> Record Export Figures Provide Boost to English Sparkling Wine Producers - The Food Safety Company Record Export Figures Provide Boost to English Sparkling Wine Producers - The Food Safety Company
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    Wednesday, 4 January 2017

    Record Export Figures Provide Boost to English Sparkling Wine Producers

    English sparkling wine was once considered, at best, a feeble imitation of its continental rivals of the champagne region and beyond. In recent years however, English bubbly has risen above its previously-poor perception and become a major player in the industry, with the much-loved drink now being exported to an all-time record of 27 countries.

    This is according to figures published by the Department for Environment, Food and Rural Affairs, showing a substantial increase in countries importing English sparkling wine since 2015, when the total stood at 19. English ‘fizz’ now makes up 70% of the UK’s wine production, and shows no signs of slowing down.

    Environment Secretary Andrea Leadsom commented on the industry’s promising growth, stating that, “Thanks to sparkling rosé from Kent, and Chardonnay from Sussex, we are rightly taking our place among the world’s most renowned wine producers,

    “The number of countries enjoying our wine has increased by a third this year, and with major producers on track to deliver a tenfold increase in exports, we could soon be tapping into more countries.”

    The rise of English sparkling wine from joke to joy has been evident at UK supermarkets, with Marks & Spencer doubling their sales of home-grown wine over the past year. Waitrose have also seen a 50% increase in sales of English sparkling wine, the biggest sales rise of any variant of ‘fizz’.

    The upward surge in the quality of English sparkling wine, and the rise in popularity that followed, has been largely attributed to warmer temperatures which, along with the UK’s south-facing chalk cliffs, make for ideal conditions for wine production. Production is now hurrying to keep up with demand; land used for UK vineyards has doubled in the past ten years, with 30 new vineyards opening in the last two years alone. This means the UK now holds a remarkable 500 commercial vineyards across 133 wineries, with approximately 5,000 acres of land now dedicated to the industry. Not bad for a little island.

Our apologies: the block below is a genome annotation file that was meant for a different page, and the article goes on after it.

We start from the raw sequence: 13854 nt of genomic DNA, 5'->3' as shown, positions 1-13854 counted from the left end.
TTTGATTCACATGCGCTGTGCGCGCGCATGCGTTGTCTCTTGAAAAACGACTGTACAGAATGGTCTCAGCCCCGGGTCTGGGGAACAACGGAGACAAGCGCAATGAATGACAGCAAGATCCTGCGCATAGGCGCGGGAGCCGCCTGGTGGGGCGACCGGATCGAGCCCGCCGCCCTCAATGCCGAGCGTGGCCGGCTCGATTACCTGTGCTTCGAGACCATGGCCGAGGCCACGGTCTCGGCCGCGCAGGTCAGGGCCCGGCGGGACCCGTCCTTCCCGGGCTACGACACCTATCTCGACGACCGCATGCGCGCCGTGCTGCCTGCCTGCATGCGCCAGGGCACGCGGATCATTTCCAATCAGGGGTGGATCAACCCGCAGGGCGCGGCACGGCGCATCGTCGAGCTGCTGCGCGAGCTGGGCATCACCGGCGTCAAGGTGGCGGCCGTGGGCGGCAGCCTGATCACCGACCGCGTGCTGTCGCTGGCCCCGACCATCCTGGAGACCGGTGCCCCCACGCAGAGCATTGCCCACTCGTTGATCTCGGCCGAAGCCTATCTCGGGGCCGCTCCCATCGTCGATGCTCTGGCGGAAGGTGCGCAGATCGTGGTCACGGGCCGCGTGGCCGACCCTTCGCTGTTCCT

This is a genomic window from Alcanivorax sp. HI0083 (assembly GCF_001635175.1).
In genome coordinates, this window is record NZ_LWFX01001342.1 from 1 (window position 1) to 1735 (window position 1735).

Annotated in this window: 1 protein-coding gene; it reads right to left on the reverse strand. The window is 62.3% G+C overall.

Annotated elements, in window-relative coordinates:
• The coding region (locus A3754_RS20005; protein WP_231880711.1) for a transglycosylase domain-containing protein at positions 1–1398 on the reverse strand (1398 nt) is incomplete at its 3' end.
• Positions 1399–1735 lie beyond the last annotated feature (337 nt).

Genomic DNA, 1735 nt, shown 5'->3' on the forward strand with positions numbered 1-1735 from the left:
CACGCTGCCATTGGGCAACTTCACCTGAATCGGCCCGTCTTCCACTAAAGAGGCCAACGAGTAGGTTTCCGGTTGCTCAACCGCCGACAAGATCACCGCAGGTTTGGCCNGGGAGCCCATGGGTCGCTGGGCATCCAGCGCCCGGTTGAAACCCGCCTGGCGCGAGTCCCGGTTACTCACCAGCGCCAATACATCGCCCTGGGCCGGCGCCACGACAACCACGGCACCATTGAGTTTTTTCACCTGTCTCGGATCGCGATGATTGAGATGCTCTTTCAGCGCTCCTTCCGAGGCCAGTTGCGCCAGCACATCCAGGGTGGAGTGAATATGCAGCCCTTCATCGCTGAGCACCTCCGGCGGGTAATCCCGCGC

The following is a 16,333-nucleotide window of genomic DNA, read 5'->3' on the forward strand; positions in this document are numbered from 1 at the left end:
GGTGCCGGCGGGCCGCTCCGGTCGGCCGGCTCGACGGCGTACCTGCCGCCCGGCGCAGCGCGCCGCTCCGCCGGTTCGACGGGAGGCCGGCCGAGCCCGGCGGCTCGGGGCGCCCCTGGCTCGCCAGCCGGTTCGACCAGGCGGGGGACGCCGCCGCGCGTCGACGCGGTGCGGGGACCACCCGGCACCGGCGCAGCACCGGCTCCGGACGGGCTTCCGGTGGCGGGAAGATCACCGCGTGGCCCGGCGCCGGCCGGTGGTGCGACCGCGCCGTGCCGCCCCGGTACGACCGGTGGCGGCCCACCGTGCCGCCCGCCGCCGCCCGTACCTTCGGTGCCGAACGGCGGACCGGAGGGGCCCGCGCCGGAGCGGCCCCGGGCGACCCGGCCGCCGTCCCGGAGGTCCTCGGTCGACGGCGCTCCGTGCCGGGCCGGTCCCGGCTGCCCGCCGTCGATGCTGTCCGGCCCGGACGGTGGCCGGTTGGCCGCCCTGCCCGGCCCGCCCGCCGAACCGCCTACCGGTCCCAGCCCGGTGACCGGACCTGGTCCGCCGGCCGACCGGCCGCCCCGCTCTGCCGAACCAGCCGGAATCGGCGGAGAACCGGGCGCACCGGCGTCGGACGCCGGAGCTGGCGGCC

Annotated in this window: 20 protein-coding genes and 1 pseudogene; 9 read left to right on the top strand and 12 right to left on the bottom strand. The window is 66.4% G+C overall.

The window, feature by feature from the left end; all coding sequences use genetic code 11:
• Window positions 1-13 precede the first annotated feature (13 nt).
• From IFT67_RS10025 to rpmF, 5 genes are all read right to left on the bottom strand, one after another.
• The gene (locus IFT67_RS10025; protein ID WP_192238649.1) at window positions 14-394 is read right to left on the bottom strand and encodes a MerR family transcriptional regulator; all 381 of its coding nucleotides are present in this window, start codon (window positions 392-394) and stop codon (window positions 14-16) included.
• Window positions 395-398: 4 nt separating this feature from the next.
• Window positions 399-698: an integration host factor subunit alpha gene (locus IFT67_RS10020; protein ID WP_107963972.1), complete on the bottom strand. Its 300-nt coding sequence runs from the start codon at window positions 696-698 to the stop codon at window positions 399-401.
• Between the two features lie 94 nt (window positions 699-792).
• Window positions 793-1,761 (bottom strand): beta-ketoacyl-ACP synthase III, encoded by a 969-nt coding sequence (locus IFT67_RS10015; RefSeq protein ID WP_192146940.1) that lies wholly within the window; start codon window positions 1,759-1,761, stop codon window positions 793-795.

NOTE: There is an important distinction to be made here between ‘British’ and ‘English’ wine. As english-wine.com states, ‘British wine is no more British than a table, made from a Norwegian pine tree but made into a table in Britain, is "British".’ This is because, while English wine is a regulated term and must be made from fresh grapes grown in England, British wine is made using imported grape concentrate, resulting in a much lower quality end product. In fact, according to English Wine Producers, 'British' wines are not officially wines as defined by the EU, which specifies that wine can only be the product of fermented freshly crushed grapes. British wine is the only variant to play this trick; Welsh wine, for example, is made properly in the same manner as English wine, only, you know, in Wales.

    Sam Bonson

    Sam is an aspiring novelist with a passion for fantasy and crime thrillers. He is currently working as a content writer, journalist & editor in an attempt to expand his horizons.
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